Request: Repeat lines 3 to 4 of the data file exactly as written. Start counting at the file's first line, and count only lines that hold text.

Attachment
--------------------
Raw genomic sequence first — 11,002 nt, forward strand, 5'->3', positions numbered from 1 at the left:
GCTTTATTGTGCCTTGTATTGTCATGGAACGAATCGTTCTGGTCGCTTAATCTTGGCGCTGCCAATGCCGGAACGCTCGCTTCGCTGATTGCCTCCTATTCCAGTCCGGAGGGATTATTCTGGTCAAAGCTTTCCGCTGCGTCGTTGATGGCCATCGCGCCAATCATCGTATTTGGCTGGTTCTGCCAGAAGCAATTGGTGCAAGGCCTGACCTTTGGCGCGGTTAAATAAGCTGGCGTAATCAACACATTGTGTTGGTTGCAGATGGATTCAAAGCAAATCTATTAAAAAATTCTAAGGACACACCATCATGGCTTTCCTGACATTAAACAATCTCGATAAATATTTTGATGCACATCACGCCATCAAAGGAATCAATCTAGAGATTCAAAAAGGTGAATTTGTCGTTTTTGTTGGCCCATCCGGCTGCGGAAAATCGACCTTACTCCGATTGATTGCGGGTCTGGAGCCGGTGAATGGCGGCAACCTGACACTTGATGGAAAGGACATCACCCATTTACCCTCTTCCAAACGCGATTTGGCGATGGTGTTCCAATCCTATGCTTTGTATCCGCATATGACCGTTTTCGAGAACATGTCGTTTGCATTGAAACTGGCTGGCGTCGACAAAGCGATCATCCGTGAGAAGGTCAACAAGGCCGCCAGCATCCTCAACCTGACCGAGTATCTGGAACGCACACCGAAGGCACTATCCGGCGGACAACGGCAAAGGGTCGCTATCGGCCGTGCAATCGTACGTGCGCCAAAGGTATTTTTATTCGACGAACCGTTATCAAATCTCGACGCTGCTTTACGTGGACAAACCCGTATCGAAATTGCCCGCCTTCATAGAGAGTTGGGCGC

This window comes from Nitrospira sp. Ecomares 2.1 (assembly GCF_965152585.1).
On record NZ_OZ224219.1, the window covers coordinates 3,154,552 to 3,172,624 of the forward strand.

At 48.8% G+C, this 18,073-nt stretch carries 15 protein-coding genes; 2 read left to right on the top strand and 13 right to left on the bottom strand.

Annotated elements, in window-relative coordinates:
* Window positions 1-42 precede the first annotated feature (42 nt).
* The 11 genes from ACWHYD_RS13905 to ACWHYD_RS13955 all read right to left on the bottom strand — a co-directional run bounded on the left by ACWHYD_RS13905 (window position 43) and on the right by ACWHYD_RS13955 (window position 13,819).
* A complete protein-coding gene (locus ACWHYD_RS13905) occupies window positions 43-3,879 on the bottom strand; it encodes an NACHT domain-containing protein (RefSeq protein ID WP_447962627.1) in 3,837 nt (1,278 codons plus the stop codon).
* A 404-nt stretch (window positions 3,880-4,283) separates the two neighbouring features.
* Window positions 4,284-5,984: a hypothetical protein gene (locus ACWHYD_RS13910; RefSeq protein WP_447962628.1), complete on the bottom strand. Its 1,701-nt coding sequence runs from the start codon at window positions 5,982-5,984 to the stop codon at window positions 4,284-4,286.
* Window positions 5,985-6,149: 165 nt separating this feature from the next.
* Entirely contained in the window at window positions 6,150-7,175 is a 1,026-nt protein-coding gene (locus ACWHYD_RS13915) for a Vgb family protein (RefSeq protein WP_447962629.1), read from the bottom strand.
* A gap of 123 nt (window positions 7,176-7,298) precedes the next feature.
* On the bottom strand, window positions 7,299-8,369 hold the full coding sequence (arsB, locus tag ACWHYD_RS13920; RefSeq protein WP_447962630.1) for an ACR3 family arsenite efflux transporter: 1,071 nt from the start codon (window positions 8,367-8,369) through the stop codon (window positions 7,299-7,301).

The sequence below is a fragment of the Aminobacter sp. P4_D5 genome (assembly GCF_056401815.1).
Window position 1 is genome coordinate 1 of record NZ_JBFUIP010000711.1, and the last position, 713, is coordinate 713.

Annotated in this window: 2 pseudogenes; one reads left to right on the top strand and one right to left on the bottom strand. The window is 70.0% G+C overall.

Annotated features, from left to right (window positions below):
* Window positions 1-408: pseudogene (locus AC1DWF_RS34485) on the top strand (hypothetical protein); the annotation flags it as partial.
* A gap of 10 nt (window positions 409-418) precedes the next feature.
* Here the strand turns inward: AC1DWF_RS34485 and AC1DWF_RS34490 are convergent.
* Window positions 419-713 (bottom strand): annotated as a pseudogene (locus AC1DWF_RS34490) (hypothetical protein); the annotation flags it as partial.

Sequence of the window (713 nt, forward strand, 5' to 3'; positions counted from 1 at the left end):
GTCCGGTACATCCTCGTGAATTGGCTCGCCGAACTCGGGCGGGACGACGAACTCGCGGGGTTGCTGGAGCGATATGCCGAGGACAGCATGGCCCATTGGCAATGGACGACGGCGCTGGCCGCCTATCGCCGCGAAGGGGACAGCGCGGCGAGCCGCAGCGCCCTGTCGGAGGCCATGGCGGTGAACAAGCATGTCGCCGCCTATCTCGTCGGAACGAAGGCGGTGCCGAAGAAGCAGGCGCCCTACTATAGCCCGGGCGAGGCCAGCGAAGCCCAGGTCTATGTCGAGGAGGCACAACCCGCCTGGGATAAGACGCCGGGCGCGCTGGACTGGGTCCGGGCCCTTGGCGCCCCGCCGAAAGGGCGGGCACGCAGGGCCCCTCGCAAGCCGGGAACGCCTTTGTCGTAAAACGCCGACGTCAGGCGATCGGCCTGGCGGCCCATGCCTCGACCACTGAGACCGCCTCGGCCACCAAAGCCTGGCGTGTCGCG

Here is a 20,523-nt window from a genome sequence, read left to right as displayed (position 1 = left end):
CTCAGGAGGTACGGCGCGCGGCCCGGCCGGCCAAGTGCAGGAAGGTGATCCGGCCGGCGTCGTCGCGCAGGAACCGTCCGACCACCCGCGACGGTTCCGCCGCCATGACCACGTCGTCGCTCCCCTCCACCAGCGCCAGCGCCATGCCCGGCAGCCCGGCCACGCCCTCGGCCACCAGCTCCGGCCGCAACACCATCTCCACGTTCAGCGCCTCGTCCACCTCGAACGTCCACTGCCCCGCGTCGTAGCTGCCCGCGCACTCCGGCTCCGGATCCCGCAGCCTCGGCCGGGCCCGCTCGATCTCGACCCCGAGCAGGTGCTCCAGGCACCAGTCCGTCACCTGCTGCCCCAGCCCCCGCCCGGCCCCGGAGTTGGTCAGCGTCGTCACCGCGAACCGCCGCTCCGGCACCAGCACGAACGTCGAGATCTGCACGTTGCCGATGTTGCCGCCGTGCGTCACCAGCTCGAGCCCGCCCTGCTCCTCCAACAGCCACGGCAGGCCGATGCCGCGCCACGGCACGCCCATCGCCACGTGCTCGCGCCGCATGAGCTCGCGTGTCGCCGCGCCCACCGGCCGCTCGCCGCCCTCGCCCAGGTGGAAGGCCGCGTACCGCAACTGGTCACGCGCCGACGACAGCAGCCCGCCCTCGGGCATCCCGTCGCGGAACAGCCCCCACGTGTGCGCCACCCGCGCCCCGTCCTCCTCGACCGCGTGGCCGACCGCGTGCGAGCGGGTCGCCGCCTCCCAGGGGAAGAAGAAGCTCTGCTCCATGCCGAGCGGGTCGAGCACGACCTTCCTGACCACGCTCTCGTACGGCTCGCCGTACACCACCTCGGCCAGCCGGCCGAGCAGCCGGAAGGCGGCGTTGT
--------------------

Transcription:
This window comes from Nitrospira sp. Ecomares 2.1 (assembly GCF_965152585.1).
On record NZ_OZ224219.1, the window covers coordinates 3,154,552 to 3,172,624 of the forward strand.